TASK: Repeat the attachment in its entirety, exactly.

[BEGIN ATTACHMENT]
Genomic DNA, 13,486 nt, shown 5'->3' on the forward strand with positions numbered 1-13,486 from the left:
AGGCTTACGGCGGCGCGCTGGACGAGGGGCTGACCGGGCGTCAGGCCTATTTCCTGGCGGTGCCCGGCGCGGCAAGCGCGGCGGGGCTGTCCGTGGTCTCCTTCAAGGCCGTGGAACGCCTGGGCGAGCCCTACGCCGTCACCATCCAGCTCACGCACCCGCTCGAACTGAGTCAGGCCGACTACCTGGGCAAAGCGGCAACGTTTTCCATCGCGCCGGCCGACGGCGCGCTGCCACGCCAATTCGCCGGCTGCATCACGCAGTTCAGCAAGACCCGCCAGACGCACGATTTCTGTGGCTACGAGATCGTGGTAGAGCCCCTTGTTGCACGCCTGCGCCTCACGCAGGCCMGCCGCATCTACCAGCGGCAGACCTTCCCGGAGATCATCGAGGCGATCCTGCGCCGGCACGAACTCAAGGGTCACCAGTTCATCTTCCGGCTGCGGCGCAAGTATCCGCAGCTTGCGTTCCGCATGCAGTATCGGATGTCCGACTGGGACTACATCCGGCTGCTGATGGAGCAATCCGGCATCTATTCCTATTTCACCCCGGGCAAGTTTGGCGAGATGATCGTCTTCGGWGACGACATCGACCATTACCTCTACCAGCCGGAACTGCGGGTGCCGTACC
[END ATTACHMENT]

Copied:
Genomic DNA, 13,486 nt, shown 5'->3' on the forward strand with positions numbered 1-13,486 from the left:
AGGCTTACGGCGGCGCGCTGGACGAGGGGCTGACCGGGCGTCAGGCCTATTTCCTGGCGGTGCCCGGCGCGGCAAGCGCGGCGGGGCTGTCCGTGGTCTCCTTCAAGGCCGTGGAACGCCTGGGCGAGCCCTACGCCGTCACCATCCAGCTCACGCACCCGCTCGAACTGAGTCAGGCCGACTACCTGGGCAAAGCGGCAACGTTTTCCATCGCGCCGGCCGACGGCGCGCTGCCACGCCAATTCGCCGGCTGCATCACGCAGTTCAGCAAGACCCGCCAGACGCACGATTTCTGTGGCTACGAGATCGTGGTAGAGCCCCTTGTTGCACGCCTGCGCCTCACGCAGGCCMGCCGCATCTACCAGCGGCAGACCTTCCCGGAGATCATCGAGGCGATCCTGCGCCGGCACGAACTCAAGGGTCACCAGTTCATCTTCCGGCTGCGGCGCAAGTATCCGCAGCTTGCGTTCCGCATGCAGTATCGGATGTCCGACTGGGACTACATCCGGCTGCTGATGGAGCAATCCGGCATCTATTCCTATTTCACCCCGGGCAAGTTTGGCGAGATGATCGTCTTCGGWGACGACATCGACCATTACCTCTACCAGCCGGAACTGCGGGTGCCGTACC